Calculating the Odds of Miscarriage

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Overall, the "average" risk of miscarriage is estimated to be between 12% and 15% of recognized pregnancies by 20 weeks gestation. Yet, since there are multiple key factors, such as maternal age and drinking, that may increase risk, how can you estimate your personal risk of having a miscarriage? Let's take a look at specific risk factors for miscarriage, and how much risk these confer.

Some risk factors are unavoidable. You can't change the year you were born or whether you have had miscarriages in the past. You can, however, look at avoidable risk factors, such as alcohol intake, in order to reduce your risk.

Odds Ratios of Miscarriage Risk

For some risk factors, researchers do not have a flat estimate of the percentage of normal pregnancies that will miscarry. Instead, they have calculated odds ratios to indicate the increased risk compared to women without the risk factor.

An odds ratio shows the percentage of increased risk rather than the risk of miscarriage. For example, an odds ratio of 1.5 would mean that a woman was 1.5 times more likely to miscarry due to a particular risk factor. To determine the likelihood of miscarriage, you can multiply the number of people who ordinarily are expected to miscarry by this number.

For example, an odds ratio of 1.5 means that a person is 50% more likely than the "average" pregnant person to miscarry. This does not mean a 50% chance of a miscarriage occurring. For example, if the risk of miscarriage without the risk factor is 20%, someone with that risk factor would have a 30% risk of miscarrying (because 30% is 50% more than 20%, or 20% multiplied by 1.5 is 30%.)

Known Risk Factors for Miscarriage

There are several known risk factors for miscarriage, including the age of the mother and father, lifestyle factors, and medical conditions. These risks—either the percent who will miscarry or the odds ratio of miscarriage—are listed in the table below.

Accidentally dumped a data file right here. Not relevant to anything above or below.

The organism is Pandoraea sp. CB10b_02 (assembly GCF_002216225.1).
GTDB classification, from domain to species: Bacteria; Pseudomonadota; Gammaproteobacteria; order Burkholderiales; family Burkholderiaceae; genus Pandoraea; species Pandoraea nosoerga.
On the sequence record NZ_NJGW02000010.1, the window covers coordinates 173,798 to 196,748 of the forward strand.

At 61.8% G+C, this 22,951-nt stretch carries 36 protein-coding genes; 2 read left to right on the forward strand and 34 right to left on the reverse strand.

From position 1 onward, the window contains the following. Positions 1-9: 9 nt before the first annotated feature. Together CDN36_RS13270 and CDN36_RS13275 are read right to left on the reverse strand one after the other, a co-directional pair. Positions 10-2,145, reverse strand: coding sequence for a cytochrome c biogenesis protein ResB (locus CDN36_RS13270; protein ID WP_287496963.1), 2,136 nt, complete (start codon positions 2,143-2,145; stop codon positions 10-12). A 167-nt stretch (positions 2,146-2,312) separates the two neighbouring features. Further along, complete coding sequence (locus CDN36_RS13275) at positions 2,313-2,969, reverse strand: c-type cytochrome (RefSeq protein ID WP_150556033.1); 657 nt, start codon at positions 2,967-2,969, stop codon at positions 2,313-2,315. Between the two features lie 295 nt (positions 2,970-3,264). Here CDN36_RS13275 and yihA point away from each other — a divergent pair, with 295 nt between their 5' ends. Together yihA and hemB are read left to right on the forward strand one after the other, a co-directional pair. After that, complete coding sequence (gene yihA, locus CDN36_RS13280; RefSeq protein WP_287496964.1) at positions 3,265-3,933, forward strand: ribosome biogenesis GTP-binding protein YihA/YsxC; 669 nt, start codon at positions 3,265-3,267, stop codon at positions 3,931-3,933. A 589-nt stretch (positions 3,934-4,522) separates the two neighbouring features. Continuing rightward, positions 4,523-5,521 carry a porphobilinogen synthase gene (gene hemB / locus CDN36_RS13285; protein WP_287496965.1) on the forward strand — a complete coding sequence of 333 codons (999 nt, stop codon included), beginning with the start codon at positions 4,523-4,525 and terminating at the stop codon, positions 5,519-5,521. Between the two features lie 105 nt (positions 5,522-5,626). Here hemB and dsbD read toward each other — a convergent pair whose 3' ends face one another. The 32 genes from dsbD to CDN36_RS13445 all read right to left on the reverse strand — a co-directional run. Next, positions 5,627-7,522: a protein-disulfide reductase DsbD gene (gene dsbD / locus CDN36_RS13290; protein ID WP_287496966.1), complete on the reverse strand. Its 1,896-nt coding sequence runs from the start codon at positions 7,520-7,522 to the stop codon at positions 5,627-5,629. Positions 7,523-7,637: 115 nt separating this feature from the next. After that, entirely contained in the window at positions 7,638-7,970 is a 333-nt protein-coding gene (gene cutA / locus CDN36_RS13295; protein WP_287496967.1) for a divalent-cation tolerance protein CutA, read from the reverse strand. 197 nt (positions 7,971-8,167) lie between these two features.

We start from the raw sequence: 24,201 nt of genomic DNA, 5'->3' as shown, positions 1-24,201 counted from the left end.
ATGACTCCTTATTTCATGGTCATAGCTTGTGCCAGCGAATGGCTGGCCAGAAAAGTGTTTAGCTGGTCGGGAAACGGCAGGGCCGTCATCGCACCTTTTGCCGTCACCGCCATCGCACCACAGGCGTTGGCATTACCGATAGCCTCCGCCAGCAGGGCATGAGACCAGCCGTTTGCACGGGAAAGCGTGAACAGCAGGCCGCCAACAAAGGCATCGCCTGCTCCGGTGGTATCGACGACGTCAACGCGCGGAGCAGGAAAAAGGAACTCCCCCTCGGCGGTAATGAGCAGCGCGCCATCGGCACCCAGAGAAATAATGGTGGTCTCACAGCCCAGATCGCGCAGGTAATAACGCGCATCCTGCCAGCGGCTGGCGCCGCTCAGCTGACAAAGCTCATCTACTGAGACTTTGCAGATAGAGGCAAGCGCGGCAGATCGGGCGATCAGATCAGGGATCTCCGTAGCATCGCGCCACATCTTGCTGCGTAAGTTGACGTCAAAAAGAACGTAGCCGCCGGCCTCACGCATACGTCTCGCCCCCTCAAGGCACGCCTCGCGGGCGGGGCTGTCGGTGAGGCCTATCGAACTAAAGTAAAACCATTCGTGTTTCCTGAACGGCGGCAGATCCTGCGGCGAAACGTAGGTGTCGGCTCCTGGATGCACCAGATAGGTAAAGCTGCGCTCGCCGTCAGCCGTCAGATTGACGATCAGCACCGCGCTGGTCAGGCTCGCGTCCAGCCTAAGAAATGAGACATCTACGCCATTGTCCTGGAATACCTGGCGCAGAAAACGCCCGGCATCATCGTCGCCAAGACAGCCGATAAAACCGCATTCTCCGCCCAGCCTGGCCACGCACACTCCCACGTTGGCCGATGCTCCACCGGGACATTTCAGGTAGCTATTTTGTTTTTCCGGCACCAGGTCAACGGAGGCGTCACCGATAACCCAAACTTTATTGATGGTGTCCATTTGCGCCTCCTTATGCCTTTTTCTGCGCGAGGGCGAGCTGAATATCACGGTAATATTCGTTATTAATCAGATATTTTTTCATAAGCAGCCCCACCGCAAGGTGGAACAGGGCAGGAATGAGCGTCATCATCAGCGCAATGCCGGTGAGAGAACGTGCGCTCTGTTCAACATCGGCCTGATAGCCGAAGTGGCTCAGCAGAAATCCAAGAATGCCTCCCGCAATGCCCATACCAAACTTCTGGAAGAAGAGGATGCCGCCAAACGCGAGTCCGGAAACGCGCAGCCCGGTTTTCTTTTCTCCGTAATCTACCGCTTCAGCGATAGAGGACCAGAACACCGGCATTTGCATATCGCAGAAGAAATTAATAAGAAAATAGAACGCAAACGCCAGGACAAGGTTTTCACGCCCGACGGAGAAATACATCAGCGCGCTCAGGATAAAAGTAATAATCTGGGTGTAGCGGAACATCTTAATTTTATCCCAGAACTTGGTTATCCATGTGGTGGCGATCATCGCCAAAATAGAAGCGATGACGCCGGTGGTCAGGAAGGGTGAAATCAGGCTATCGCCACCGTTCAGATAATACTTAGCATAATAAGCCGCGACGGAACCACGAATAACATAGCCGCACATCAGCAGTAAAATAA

Some of the most common risk factors that have been evaluated statistically include:

  • Amniocentesis: The risk of miscarriage related to amniocentesis is now thought to be as low as .35% or about 1 in 300.
  • Drinking Alcohol: Overall, research shows a 1.19 odds ratio of pregnancy loss with exposure to alcohol during pregnancy compared with those that abstained. Drinking more alcohol during pregnancy increases miscarriage risk, with the risk increasing an estimated 6% to 13% with each additional drink consumed per week.
  • Maternal age: The risk of miscarriage is roughly 50% for a woman in her early 40s and up to 75% at age 45.
  • Paternal age: While we often think most about maternal age, increased paternal age also increases the odds of miscarriage, although to a lesser extent than increased maternal age.
  • Preventable infections: Infections are thought to account for around 15% of miscarriages. Many infections have not been shown to increase risk, or studies have shown mixed results. Infections that have been clearly associated with miscarriage include malaria, brucellosis, cytomegalovirus, HIV, dengue fever, influenza virus, and vaginal infection with bacterial vaginosis. 
  • Previous miscarriages: Roughly 2% of women will have two miscarriages in a row, and 1% of women, will have three or more. While the odds ratio for miscarriage goes up for each subsequent miscarriage, it is noteworthy that even with four or more prior miscarriages, the percent of those women who will not miscarry is close to 50%.